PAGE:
Design is about the finished product to be sure, but it is also about how you get there. Strategizing how the "wings" - our contribution to the design - are prebuilt and attached to the tower represented a significant portion of our design as well.

In Praise of Good Humor

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SpaceX launched its first Falcon Heavy launch vehicle this week. I was able to watch it live on my computer at my office and it was a truly spectacular event. As a test flight with a relatively low chance of success the rocket carried no "real" payload. Normally these sorts of tests carry ballast or some other sort of dead weight, but the founder of SpaceX, Elon Musk, thought that would be boring. 

And indeed it would have been. And so instead they sent aloft a cherry red Tesla Roadster. Tesla, of course, is also helmed by Musk and while all this could be dismissed as a publicity stunt, I appreciated the gesture.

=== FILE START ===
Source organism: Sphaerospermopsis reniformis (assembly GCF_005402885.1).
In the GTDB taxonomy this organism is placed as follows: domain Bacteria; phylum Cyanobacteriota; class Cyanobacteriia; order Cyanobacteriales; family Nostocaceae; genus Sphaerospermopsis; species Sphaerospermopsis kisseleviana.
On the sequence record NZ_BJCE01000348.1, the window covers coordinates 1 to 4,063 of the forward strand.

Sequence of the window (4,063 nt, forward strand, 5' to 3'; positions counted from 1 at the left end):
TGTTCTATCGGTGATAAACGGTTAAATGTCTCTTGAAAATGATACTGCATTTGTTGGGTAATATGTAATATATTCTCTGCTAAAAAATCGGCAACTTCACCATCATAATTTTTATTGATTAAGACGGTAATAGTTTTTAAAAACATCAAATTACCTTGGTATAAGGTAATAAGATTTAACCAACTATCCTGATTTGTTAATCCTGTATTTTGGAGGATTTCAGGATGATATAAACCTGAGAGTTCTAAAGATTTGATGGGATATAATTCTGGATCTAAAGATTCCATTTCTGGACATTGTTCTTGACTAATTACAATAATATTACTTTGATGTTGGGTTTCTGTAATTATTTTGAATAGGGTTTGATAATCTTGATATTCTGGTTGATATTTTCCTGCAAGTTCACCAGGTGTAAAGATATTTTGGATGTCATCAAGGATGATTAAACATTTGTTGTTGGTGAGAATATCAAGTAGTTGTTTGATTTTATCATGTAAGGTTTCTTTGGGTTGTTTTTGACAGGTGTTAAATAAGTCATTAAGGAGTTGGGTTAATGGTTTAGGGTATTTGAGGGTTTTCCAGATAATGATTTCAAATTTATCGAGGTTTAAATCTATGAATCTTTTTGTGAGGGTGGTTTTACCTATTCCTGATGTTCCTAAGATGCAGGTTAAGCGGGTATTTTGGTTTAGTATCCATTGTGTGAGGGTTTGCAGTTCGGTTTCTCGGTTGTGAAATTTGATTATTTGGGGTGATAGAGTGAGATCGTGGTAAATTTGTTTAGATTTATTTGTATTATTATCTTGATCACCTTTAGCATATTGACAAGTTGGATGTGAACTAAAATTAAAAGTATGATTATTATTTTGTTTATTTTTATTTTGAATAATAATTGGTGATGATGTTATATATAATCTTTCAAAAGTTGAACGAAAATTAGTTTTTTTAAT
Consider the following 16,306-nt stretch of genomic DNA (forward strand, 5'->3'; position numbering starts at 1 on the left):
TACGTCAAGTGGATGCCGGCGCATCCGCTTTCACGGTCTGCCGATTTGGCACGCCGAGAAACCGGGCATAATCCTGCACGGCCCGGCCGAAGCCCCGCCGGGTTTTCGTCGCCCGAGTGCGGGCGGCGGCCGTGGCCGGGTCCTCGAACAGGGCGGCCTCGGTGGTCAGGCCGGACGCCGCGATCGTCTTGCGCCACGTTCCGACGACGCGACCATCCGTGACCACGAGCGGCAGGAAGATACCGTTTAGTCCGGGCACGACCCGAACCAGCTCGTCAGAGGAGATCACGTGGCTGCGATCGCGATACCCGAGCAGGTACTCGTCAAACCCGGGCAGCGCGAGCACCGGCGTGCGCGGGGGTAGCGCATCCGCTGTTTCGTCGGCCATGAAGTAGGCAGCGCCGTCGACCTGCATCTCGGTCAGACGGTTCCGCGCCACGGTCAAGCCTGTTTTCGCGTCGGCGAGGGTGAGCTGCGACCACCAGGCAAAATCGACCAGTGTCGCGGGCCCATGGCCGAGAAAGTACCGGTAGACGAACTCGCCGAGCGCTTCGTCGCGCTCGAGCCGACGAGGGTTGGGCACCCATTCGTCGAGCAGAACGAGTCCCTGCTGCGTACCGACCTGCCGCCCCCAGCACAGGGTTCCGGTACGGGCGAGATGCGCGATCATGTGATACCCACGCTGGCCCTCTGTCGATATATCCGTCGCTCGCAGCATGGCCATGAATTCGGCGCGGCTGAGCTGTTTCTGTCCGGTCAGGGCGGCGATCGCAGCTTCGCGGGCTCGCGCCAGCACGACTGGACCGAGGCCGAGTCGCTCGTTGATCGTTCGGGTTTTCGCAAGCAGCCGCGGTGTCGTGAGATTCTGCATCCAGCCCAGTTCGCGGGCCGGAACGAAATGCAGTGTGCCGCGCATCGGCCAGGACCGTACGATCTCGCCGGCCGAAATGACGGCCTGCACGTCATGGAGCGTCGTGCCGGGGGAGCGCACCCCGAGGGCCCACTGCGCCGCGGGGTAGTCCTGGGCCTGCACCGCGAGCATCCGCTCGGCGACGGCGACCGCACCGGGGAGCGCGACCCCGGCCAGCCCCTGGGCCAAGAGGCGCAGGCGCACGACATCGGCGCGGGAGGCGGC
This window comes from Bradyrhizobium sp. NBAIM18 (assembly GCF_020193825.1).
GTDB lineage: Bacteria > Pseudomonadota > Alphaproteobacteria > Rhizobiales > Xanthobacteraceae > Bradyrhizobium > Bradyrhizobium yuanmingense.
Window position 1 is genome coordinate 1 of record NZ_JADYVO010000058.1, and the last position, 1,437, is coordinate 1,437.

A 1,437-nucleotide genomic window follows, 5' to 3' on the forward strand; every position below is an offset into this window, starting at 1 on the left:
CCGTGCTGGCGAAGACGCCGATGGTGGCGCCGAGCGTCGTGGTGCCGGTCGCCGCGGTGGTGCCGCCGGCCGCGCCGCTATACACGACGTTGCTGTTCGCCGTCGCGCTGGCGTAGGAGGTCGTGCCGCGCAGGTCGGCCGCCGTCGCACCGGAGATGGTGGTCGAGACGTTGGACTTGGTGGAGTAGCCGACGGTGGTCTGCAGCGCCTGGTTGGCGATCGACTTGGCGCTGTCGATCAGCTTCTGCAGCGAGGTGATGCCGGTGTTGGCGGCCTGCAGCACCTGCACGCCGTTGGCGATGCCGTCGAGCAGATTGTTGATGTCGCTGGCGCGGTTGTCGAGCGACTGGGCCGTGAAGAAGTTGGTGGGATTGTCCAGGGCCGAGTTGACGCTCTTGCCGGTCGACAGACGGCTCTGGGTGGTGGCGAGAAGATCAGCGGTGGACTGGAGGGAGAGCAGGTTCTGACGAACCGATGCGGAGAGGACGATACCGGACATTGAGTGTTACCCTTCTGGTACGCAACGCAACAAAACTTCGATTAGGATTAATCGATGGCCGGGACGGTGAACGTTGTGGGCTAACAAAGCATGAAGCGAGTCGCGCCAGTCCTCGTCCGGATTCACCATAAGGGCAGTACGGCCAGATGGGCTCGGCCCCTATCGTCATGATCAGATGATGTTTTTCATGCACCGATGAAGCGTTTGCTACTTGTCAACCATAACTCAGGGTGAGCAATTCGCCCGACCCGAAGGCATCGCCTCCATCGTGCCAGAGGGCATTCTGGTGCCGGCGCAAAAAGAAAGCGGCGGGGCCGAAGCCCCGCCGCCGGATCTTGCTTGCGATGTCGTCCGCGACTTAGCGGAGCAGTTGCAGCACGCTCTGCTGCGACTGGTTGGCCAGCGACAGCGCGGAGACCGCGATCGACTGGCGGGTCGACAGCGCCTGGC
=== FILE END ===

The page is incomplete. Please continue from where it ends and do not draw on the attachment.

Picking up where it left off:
I am in no way comparing myself to Musk - obviously he and I function in very different planes of influence and importance - but I certainly recognize his desire to humanize (or at least humorize) the tasks he undertakes. It's the same reason Michael Jackson and David Hasselhoff inhabit the renderings I produce. It's the same reason this website is littered with hidden Easter egg links.

It's good to take seriously the important thing you do in life. But it's also OK to wink at the people you encounter along the way.

 

A Note About Our Residential Work

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At HiWorks we do a lot of different types of projects. Yes we do theaters and control towers but we also do private homes. Out of respect for the privacy of our Clients many of these projects aren't publicized on our website. Even so we are incredibly proud of this work and always feel honored to be a part of the journey that leads to a new home.